The students in business faculty member Hong Wan's "Multinational Financial Management" course are working on a historical-economics analysis to show whether bitcoins are in a phase that makes them ripe for a crash, another upswing or long-haul stability. Bitcoins have fluctuated in value from nearly nothing at their 2009 debut to more than $1,200 in 2013 before sliding recently under $600.
"We are trying to determine what stage we are in with bitcoins," said Eyub Yegen, a senior majoring in both finance and applied mathematical economics. "Are we looking at a bubble? How is this similar to the mortgage-backed securities bubble in 2007?"
Yegen and colleagues Xiaodong Lou, Victoria Danquer, Yixuan Wang and Kyle Crisafulli plan to present their preliminary findings April 9 at Quest, the college's daylong celebration of scholarly and creative activity. Quest, free and open to the public, will showcase more than 300 presentations, panels and events.
The five students believe theirs is a unique quest: to apply to bitcoins a model developed by the late economic historian Charles P. Kindleberger, whose 1978 book with Robert Z. Aliber, "Manias, Panics and Crashes," went through five editions and remains required reading for students of the cyclical life of unstable investments.
Bitcoins -- not backed by any traditional commodity, such as gold -- have depended on building global credibility to establish value. Today, bitcoins are used for everything from pizza purchases to fulfilling seven-figure contracts, thanks to consensus among their users that they are secure, promise anonymity, usually are free of third-party payers and fees, and employ a reliable and public multi-entry ledger system for tracking all completed transactions of each of the 12.5 million bitcoins currently in circulation.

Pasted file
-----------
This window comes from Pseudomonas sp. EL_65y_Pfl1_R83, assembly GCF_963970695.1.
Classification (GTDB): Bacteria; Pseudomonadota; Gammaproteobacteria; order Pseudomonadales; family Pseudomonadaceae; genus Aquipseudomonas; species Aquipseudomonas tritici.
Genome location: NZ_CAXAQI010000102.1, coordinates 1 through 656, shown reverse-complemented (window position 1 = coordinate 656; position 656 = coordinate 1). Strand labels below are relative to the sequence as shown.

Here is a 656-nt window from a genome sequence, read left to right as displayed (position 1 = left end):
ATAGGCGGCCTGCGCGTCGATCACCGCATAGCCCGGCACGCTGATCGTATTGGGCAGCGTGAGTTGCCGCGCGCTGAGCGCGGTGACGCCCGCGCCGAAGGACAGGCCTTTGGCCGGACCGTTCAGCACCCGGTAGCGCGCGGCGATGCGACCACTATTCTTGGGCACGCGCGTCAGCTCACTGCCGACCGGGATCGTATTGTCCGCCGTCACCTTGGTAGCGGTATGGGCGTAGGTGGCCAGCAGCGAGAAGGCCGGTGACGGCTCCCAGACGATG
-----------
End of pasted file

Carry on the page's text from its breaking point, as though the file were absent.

Boom and bust
The student researchers aim to use the lessons of investment manias going back to the Tulip Bubble of the 17th century to position bitcoins in their version of Kindleberger's model: Simplified, the stages include innovation, confidence-building, euphoria, speculative mania driven by market irrationality and unrealistic borrowing, bubble, profit-taking, increasing disenchantment triggered by a specific event, financial distress, panic and, ultimately, bust.
"We are trying to find out whether there's a bubble or are we before the bubble," Lou said.
Proponents of bitcoins believe they are riding the wave of the digital-commerce future, providing a secure method for local or global transactions unique enough that Bitcoin has its own lexicon: "mining," "block chain," "hash rate" and so on.
In the course of the project, the undergraduates are learning about teamwork and research steps that will help them in graduate school, the workplace and in their own financial futures.
"This is definitely exciting," said Danquer, a senior finance major who is conducting the literature review. "We are the first finance students trying to do this. I am very interested in bitcoins and learning more about them, and possibly investing in them someday."
Wang's part of the project is using the Bloomberg service and Internet finance sites to collect data on price, volume and other trading measures for bitcoins. "Professor Wan gives us ideas about the variables to put into the model," she said.
Yegen said he believes the group eventually can publish the work in a peer-reviewed journal and make presentations at other conferences after Quest, thanks to another historical lesson of economics: division of labor.
"It's a joint project, and that's the beauty of teamwork," he said. "Everyone is busy, so everyone has a part."
Visit www.oswego.edu/quest for more information, including times and locations for presentations.